Kathryn Bigelow’s The Hurt Locker is a sure fire Award season contender and the most intense action movie of the summer. This is not a movie that is focused on plot or storytelling. Shot in documentary style using handheld cameras, it is a movie that is focused on putting us in the shoes of the people at war, and that is why we care about them – because they can die at any second.


The movie, written from a script by Mark Boal that is loosely based on his real life experience following a bomb squad, focuses on three people that work within a U.S. Army Explosive Ordinance Disposal (EOD) unit disarming bombs in Iraq. Those three people, played by actors who the average moviegoer will have never heard of before, are Staff Sergeant William James (Jeremy Renner), Sergeant JT Sanborn (Anthony Mackie), and Specialist Owen Eldridge (Brian Geraghty).



All three characters have distinct personalities. It is a pleasure to witness the conflict between James and Sanborn. Renner’s character is the cocky type who approaches his job of defusing bombs about as cool as you can. Sanborn, on the other hand, is a vigilant, by-the-book leader who is not too polite to share his disapproval of James’ methods. Eldridge is the quiet one in the bunch. He is the nervous guy, always thinking about the possibility of death.


Even though three leads aren’t big names, the movie does feature a variety of cameos from well-known actors such as Guy Pearce (Memento), Ralph Fiennes (The Reader), and Evangeline Lilly (ABC’s Lost). The acting in the movie is top-notch, with all three leads turning in great performances. Renner gives a career-making performance in the lead role, while Mackie plays the perfect foil to his character. Watching all three of these men work together and bond over time is a joy to watch. You couldn’t ask for better casting here.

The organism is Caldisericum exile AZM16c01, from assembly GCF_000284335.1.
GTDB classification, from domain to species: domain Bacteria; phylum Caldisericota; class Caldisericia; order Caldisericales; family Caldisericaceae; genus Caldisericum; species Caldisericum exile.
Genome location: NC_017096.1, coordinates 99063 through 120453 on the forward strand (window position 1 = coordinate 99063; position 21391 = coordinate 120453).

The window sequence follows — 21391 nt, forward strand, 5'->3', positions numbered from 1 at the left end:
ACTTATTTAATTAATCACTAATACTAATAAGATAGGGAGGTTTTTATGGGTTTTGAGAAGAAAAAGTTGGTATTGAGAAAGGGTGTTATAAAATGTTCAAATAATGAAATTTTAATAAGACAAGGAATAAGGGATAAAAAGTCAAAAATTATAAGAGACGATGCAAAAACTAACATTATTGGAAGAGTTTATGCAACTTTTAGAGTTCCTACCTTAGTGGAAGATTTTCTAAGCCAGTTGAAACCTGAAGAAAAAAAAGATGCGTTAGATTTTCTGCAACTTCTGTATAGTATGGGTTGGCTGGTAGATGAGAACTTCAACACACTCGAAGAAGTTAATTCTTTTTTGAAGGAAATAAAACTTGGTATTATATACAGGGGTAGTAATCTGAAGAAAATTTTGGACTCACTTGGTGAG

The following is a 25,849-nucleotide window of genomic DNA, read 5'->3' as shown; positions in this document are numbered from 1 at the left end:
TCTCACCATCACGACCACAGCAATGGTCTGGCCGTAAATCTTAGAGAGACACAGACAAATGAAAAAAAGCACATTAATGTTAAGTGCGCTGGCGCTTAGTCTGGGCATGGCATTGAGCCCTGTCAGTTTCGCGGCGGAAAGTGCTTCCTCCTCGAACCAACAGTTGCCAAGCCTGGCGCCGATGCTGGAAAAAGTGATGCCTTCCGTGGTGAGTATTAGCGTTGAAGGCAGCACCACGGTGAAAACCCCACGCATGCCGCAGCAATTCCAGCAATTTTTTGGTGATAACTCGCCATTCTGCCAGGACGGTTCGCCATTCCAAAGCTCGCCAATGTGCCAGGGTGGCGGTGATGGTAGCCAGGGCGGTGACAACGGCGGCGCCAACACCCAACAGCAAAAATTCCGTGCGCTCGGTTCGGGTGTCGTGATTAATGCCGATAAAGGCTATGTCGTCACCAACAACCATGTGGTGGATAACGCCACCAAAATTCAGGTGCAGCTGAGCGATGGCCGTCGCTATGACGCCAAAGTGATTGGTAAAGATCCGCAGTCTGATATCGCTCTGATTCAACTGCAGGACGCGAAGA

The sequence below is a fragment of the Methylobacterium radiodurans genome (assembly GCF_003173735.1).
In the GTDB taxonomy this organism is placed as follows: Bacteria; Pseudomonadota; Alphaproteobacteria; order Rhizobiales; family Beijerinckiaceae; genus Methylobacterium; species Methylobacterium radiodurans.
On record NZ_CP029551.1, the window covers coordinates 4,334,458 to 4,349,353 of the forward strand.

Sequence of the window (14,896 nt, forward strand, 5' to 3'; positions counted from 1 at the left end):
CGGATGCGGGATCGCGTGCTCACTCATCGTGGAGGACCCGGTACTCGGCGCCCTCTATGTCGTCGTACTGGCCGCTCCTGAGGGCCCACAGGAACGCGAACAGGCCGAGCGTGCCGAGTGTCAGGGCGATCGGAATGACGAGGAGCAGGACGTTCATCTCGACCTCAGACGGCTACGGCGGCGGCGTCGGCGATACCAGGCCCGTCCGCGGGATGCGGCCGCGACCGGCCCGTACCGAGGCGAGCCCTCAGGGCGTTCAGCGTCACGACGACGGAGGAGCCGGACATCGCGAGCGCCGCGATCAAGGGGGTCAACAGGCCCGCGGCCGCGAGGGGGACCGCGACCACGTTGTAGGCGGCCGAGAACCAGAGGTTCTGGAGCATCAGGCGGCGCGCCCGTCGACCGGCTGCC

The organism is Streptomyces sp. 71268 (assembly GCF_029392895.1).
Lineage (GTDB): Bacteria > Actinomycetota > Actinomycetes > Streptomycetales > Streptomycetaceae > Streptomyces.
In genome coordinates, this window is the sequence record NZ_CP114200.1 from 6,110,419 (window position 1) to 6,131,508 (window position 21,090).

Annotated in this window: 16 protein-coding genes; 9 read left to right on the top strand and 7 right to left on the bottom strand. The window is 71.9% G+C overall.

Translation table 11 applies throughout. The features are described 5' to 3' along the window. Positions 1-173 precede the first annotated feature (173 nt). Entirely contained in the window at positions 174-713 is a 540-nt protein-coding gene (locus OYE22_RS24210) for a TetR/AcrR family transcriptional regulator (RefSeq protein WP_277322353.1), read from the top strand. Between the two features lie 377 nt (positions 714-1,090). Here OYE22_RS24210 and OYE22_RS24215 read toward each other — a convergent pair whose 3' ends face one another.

The great thing about this movie is that it is so effortless in getting us to care about the men involved. It realizes that the people don’t have to bear their feelings to each other to gain our sympathy. Why does the character’s brother have to be dead in order for us to care about if he lives or dies? Why does his father have to be a former soldier to gain our respect? Simply by putting these basically good people in life or death situations, we care for them instantly.


It is so refreshing to see a war film that isn’t trying to send some universal message, or trying to preach to the American people. This is simply a movie about the soldiers, because when people think about war they should think of the men who are risking their lives day in and day out. The result is an experience is as good as any action war movie I’ve ever seen. Bigelow’s spot on direction and the great sound effects provide us with situations so intense that your heart rate is constantly flying during this movie.

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